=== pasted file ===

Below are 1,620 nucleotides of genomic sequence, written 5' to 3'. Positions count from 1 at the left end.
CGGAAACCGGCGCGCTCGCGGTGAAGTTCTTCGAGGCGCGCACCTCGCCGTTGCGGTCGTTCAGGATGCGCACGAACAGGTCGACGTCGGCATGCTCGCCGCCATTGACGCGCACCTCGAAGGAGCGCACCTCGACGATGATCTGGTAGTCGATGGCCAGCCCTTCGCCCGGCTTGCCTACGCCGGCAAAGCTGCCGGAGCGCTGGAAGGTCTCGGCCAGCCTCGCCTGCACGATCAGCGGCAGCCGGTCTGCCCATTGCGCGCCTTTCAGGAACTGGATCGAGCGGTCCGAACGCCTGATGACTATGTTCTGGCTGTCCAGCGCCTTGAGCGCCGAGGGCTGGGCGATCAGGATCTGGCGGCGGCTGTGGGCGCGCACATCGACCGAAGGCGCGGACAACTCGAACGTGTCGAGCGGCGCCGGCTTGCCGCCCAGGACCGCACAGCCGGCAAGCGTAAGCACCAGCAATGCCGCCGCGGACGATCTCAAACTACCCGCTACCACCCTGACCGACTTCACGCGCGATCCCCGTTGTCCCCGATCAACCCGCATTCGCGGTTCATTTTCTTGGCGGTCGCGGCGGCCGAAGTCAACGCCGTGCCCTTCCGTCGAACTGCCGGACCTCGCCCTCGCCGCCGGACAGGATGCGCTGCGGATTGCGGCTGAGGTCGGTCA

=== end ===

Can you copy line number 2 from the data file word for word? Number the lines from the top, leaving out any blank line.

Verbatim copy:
CGGAAACCGGCGCGCTCGCGGTGAAGTTCTTCGAGGCGCGCACCTCGCCGTTGCGGTCGTTCAGGATGCGCACGAACAGGTCGACGTCGGCATGCTCGCCGCCATTGACGCGCACCTCGAAGGAGCGCACCTCGACGATGATCTGGTAGTCGATGGCCAGCCCTTCGCCCGGCTTGCCTACGCCGGCAAAGCTGCCGGAGCGCTGGAAGGTCTCGGCCAGCCTCGCCTGCACGATCAGCGGCAGCCGGTCTGCCCATTGCGCGCCTTTCAGGAACTGGATCGAGCGGTCCGAACGCCTGATGACTATGTTCTGGCTGTCCAGCGCCTTGAGCGCCGAGGGCTGGGCGATCAGGATCTGGCGGCGGCTGTGGGCGCGCACATCGACCGAAGGCGCGGACAACTCGAACGTGTCGAGCGGCGCCGGCTTGCCGCCCAGGACCGCACAGCCGGCAAGCGTAAGCACCAGCAATGCCGCCGCGGACGATCTCAAACTACCCGCTACCACCCTGACCGACTTCACGCGCGATCCCCGTTGTCCCCGATCAACCCGCATTCGCGGTTCATTTTCTTGGCGGTCGCGGCGGCCGAAGTCAACGCCGTGCCCTTCCGTCGAACTGCCGGACCTCGCCCTCGCCGCCGGACAGGATGCGCTGCGGATTGCGGCTGAGGTCGGTCA